News

Jun 20, 2014

Happy National Summer Learning Day!

The Mayor, Superintendent, 2014 Maine Teacher of the year, and hundreds of students at East End Community School will be celebrating National Summer Learning Day -- and the last day of school -- by taking the Portland Pledge for Summer Success at an assembly to gear up for healthy, active learning all summer long.  And, many hundreds more students all across Portland will be doing the same.

Portland School Students Take

Pledge to Prevent "Summer Slide"

City Undertakes Effort to Keep School Students

Active, Learning & Eating Healthy Over the Summer

 

PORTLAND, Maine – Friday, June 20th is the last day of school, but that does not mean that learning, growth, and activity come to a stop.  In fact, Friday, June 20th is also National Summer Learning Day, just the beginning of a coordinated city effort to keep students healthy, active and learning in Portland this summer.

 

Too many children across the country, and right here in Portland, fall out of physical and academic shape during the summer.  For this year’s last day of school and National Summer Learning Day, Mayor Michael F. Brennan, Superintendent Manny Caulk, 2014 Maine Teacher of the Year Karen MacDonald and hundreds of teachers and school children at the East End Community School will kick off a summer of healthy, active summer learning by taking the Portland Pledge for Summer Success.

 

Over a century of research shows that too many kids nationwide are likely to lose ground academically through the summer.  Additional research shows that kids are less likely to stay active or eat healthy meals during the summer, which further hurts their growth.  This “summer slide” effect is even more pronounced for low-income children, who can fall as many as three years behind their peers by fifth grade.  Reading at grade level by third grade is a critical factor in a child’s success later on, so it is absolutely essential that students, families, and the entire community come together to ensuring healthy, active summer learning for every child throughout the summer.

 

That’s why Mayor Michael F. Brennan, Superintendent Caulk, and the partners at Portland ConnectED are seizing the opportunity this National Summer Learning Day to highlight a whole new ecosystem of summer learning in Portland.  And that’s also why the Mayor and Superintendent are challenging parents, children, and caregivers throughout Portland to take the Portland Pledge for Summer Success as an important first step on the road to success in September.

 

Recognizing that grade-level reading proficiency is a critical factor in determining eventual high school graduation and later success, Portland ConnectED has recently become the first city in northern New England to join the nationwide Campaign for Grade-Level Reading, a nationwide network of over 140 cities working together with schools, educators, and families to improve school readiness, to increase on-time attendance, and to ensure active learning all summer long.  As the recently released Portland ConnectED Baseline Report notes, summer learning is one of a few key strategies in supporting 120 more students to grade-level reading proficiency by the end of third grade, so that we can move from today’s 63% third grade reading proficiency rate to 85% by 2017.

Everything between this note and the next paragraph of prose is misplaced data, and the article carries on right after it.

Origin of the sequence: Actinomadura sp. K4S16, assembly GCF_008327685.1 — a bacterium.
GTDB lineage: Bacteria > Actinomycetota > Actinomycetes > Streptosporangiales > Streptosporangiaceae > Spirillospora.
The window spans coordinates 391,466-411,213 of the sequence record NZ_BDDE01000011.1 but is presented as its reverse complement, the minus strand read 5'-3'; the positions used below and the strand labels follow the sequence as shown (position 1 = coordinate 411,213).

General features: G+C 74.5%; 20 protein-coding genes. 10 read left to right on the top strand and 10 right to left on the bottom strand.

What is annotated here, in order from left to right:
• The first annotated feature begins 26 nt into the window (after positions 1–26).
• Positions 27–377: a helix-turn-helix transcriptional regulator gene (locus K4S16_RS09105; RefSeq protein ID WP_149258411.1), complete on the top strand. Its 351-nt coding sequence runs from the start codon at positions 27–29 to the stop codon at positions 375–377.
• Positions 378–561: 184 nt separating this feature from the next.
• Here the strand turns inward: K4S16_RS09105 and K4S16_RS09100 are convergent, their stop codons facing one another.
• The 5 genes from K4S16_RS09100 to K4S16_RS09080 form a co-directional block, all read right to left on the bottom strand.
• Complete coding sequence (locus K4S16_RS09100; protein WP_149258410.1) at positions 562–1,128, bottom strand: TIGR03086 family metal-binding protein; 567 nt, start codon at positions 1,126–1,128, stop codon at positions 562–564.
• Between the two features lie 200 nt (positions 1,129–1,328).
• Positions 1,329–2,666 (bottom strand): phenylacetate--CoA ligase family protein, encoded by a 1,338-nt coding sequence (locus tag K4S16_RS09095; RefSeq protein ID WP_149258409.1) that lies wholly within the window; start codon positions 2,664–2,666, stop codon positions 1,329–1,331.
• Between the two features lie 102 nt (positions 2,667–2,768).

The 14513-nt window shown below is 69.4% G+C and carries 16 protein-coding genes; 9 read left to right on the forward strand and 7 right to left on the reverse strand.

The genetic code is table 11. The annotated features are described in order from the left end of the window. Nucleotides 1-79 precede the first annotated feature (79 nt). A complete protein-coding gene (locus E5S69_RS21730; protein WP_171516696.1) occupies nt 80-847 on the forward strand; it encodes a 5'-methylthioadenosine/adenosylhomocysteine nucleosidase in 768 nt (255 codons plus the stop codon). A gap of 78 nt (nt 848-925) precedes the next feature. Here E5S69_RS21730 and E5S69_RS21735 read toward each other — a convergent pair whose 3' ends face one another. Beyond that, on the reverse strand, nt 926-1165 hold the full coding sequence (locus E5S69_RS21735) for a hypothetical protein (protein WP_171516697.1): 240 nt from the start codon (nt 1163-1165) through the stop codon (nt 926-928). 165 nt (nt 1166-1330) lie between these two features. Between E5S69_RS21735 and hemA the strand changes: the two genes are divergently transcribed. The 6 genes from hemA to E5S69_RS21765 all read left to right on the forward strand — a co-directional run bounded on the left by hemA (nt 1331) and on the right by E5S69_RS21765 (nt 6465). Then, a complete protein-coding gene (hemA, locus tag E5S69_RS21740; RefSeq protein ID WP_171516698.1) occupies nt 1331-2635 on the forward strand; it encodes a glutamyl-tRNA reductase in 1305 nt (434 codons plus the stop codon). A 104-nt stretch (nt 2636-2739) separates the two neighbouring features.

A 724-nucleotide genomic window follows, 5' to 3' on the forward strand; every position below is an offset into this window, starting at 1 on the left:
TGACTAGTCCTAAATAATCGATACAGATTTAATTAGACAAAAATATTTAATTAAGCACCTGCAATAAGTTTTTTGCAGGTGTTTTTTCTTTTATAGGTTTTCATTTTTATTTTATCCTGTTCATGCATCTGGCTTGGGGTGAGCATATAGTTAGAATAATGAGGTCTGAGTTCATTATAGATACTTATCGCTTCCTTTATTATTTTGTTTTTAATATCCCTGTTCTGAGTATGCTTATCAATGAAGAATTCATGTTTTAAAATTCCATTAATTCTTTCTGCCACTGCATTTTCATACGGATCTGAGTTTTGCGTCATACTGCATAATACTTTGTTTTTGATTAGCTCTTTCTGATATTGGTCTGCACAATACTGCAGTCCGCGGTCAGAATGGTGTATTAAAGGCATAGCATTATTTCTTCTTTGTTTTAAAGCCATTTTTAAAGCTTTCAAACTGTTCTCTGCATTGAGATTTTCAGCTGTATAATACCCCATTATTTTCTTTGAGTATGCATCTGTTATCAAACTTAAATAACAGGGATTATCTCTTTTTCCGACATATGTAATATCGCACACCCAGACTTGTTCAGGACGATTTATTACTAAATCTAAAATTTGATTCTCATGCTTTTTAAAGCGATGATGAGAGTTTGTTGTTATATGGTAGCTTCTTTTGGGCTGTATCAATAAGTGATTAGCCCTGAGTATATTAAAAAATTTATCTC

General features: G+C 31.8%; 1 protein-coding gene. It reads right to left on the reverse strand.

Thanks to the work of Portland ConnectED partners throughout the city, including the John T. Gorman Foundation, the Sam L. Cohen Foundation, Portland Public Schools, the Portland Public Library, and the United Way of Greater Portland, many more students in Portland will be able to access enriching summer meals and high-quality, high-energy summer learning programs. 

 

In addition to sending the Bookmobile out to summer lunch sites in Portland, the Portland Public Library also invites children to any of its branches to participate in an array of summer reading adventures—with opportunities to win all kinds of great prizes along the way.

 

Thanks to the tremendous work of partners at Portland Public Schools, The Opportunity Alliance, Preble Street’s Maine Hunger Initiative, and Healthy Portland, children all over Portland will have access to free lunches at sixteen open food services sites in neighborhoods all over the city—including two brand new sites at Peppermint Park and the Portland Public Library.  And thanks to the University of Maine Cooperative Extension, Learning Works, the City of Portland, and others, all these sites will see more volunteer support and special activities than ever before. 

 

These are great steps that build on last year’s efforts, and well worth celebrating.  But we need everyone’s help in ensuring that all kids stay active, access regular and healthy meals, and continue to have fun learning throughout the summer.  It will take commitment from parents, families, and caregivers to ensure that our children continue to grow, develop skills, and come back to school in September ready to hit the ground running and forge ahead.

 

The opportunity to expand active summer learning lies in the hands of each and every one of us.  The city of Portland—including its library, trails, parks, and landmarks—offers an entire campus of learning opportunities.  So take the Portland Pledge for Summer Success now, and help every child in Portland seize opportunities for healthy eating and active learning every day of the summer.

 

More summer learning means higher reading proficiency, which increases the chances that students graduate high school and finish a post-secondary credential, all essential milestones on the pathway to economic and civic success.

 

Find more information and sign up online for the Portland Pledge for Summer Success at www.portlandmaine.gov/PortlandConnectED

 

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